Another week is over and I’m looking forward to a relaxing weekend of chillin’ with my girl. Let’s kick that experience off with a music review.
Disc 1009 is…Boy
Year of Release: 1980
What’s up with the Cover? A boy. While this is appropriate to the album title I am not a big fan of kids and if I did want a kid on an album cover I’d prefer an angry kid, like the kid on the cover of “War” (reviewed back at Disc 176). Yeah, I know he’s the same kid but he looks cooler when he’s angry. This kid looks like he just broke an expensive vase or something and is about to cry and hope mom goes easy on him.
How I Came To Know It: Back in the mists of time I bought a U2 greatest hits package and it encouraged me to go buy more of their earlier studio albums. Some of this really worked out for me, but this wasn’t one of those moments.
How It Stacks Up: I have seven of U2’s studio albums (spoiler alert: soon to be five). Of those seven, “Boy” wasn’t exactly inspiring. I’ll put it sixth, just ahead of “How to Dismantle an Atomic Bomb”.
Ratings: 2 stars
You know how with so many artists, their first album ends up being their best album? This is not one of those moments. “Boy” is U2’s first album, and it is clear they still have a lot to learn.
“Boy” is an album that manages to combine pointless droning sounds with pretention. That’s not an easy combination to manage, but just because they find the sweet spot between the two doesn’t make it enjoyable. The droning is designed to create atmosphere (I think) but it just feels listless. The pretention? I don’t think that’s by design, I just don’t think they can help themselves.
This album is the musical equivalent to that awkward kid who sits in the corner of the party sighing heavily while trying to make eye contact every time you pass him on the way to the kitchen. You know he desperately wants someone to come over and ask him about his internal emotional upheaval but frankly, it just isn’t worth the effort. So you just look away and find your beer as quickly as possible. Frankly, I regret inviting this album into my CD party to begin with.
Even the band’s best weapon, Bono’s voice is either tucked away in the mix or crooning away on songs that aren’t interesting enough to make you appreciate his art. The bass and drums are solid and are the stars of this show, but they are not enough to overcome the Edge’s pedestrian guitar work and the boring song structures.
There is a lot of overdubbing and echo effects throughout the record, and you can tell the band is trying to create a multilayered tapestry of sound. The production is actually effective at doing this, and I appreciated how much they could squeeze into these songs and not make them sound busy. Unfortunately, it was like a tapestry without a focal point, where a song would cycle around a bit and then fade into the next one, each less memorable than the last.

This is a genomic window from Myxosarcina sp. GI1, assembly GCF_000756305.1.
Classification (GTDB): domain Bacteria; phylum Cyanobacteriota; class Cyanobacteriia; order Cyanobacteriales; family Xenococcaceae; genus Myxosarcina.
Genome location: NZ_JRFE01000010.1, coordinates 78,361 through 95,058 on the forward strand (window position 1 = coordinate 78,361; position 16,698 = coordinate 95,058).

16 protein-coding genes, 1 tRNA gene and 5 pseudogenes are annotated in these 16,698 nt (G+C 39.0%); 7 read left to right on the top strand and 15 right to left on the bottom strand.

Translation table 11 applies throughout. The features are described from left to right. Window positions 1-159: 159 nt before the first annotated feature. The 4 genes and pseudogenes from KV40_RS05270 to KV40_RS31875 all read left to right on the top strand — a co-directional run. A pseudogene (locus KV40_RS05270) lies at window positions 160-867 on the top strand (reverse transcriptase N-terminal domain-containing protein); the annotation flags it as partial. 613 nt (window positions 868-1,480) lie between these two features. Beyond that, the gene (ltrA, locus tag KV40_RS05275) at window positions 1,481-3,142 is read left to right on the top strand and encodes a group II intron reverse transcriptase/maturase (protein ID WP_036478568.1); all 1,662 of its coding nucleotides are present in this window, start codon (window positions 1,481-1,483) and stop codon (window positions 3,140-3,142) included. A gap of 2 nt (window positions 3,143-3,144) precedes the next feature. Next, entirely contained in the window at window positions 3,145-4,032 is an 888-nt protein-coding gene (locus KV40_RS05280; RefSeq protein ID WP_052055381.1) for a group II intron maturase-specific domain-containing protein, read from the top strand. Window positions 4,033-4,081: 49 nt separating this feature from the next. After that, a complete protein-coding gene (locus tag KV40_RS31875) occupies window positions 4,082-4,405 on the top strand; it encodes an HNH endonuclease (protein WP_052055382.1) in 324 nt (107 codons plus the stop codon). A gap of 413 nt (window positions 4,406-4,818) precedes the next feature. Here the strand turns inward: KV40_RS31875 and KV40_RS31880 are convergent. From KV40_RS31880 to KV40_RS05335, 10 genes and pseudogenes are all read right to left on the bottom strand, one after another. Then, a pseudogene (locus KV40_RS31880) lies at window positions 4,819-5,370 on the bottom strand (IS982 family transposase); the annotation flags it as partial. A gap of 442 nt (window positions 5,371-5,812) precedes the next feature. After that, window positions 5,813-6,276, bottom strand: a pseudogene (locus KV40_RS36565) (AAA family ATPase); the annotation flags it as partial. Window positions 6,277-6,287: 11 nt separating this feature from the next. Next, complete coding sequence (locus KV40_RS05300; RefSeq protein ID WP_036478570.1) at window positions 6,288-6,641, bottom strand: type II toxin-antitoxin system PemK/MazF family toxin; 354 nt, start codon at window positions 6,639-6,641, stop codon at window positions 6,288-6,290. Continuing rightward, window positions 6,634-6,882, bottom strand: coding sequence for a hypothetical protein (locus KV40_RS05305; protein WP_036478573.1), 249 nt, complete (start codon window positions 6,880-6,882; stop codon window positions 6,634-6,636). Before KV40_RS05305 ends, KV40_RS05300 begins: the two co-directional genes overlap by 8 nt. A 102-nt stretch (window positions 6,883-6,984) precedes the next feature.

The most memorable song is the album’s one hit “I Will Follow,” which has what is a passable pop hook. However, I’ve never cared for “I Will Follow” and having it removed from its fellow hits puts too much pressure on it to carry the rest of the record. Also, the song has some annoying bell ringing in it that is one extra layer of sound they could have done without. Early U2 loves this bell sound, but I don’t care for it, and on “Boy” the songs aren’t good enough for me to ignore it like I usually do.
In fact, many of the songs have some kind of xylophone or bells or some equally monstrous sound making machine played by demented elves in Santa's workshop after they broke into the egg nog cupboard. Every time I hear it I cringe anew.
The best song on the record is “An Cat Dubh” which is carried along by a pretty sweet riff from bassist Adam Clayton. Even this song has some kind of Christmas bell effect that made me grimace with frustration. Also, the Edge’s “solo” on this song is basically him experimenting – poorly – with feedback.
There are occasionally interesting moments on “Boy” and you can hear the nascent sounds of what they would eventually turn into good music, but for the most part this album was a reminder of why I didn’t like U2 when I first heard them. These songs take a long pointless circle before they finally go down the drain, and by the time I got near the end of the second listen I was gritting my teeth.
On my walk home tonight I opted to just enjoy the lovely spring evening without music. I didn’t want to spoil the moment with “Boy” moaning away in my ear.
Not only am I selling this album, I’m selling “How to Dismantle an Atomic Bomb” as well. I reviewed that record way back at Disc 106. Back then I was a lot more forgiving as to what stayed in my collection. That’s another album where it feels like U2 is gargling their own atomic bathwater. Well it’s purge night on the CD Odyssey, and I’m throwing out the bathwater and the boy. Good riddance to both.
Best tracks: An Cat Dubh,